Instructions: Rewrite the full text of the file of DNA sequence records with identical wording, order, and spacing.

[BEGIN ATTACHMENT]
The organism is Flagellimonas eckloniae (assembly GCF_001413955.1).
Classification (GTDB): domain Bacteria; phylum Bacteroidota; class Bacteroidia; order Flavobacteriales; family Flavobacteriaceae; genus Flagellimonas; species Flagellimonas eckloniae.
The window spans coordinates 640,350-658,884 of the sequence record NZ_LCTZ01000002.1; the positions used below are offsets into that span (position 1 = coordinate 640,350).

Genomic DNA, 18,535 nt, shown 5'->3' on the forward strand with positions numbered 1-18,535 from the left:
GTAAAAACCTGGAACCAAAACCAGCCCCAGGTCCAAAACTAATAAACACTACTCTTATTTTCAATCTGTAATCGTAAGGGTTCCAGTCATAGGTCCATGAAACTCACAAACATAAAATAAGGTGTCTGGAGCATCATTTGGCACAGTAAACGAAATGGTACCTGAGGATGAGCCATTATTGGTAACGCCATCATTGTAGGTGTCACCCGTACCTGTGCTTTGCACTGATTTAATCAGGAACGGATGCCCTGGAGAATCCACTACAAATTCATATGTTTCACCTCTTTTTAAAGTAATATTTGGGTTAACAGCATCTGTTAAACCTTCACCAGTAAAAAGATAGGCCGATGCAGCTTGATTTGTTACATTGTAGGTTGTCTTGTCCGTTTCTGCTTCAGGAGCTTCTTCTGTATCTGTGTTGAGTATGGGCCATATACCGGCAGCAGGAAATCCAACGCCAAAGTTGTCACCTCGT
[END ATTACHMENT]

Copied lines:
The organism is Flagellimonas eckloniae (assembly GCF_001413955.1).
Classification (GTDB): domain Bacteria; phylum Bacteroidota; class Bacteroidia; order Flavobacteriales; family Flavobacteriaceae; genus Flagellimonas; species Flagellimonas eckloniae.
The window spans coordinates 640,350-658,884 of the sequence record NZ_LCTZ01000002.1; the positions used below are offsets into that span (position 1 = coordinate 640,350).

Genomic DNA, 18,535 nt, shown 5'->3' on the forward strand with positions numbered 1-18,535 from the left:
GTAAAAACCTGGAACCAAAACCAGCCCCAGGTCCAAAACTAATAAACACTACTCTTATTTTCAATCTGTAATCGTAAGGGTTCCAGTCATAGGTCCATGAAACTCACAAACATAAAATAAGGTGTCTGGAGCATCATTTGGCACAGTAAACGAAATGGTACCTGAGGATGAGCCATTATTGGTAACGCCATCATTGTAGGTGTCACCCGTACCTGTGCTTTGCACTGATTTAATCAGGAACGGATGCCCTGGAGAATCCACTACAAATTCATATGTTTCACCTCTTTTTAAAGTAATATTTGGGTTAACAGCATCTGTTAAACCTTCACCAGTAAAAAGATAGGCCGATGCAGCTTGATTTGTTACATTGTAGGTTGTCTTGTCCGTTTCTGCTTCAGGAGCTTCTTCTGTATCTGTGTTGAGTATGGGCCATATACCGGCAGCAGGAAATCCAACGCCAAAGTTGTCACCTCGT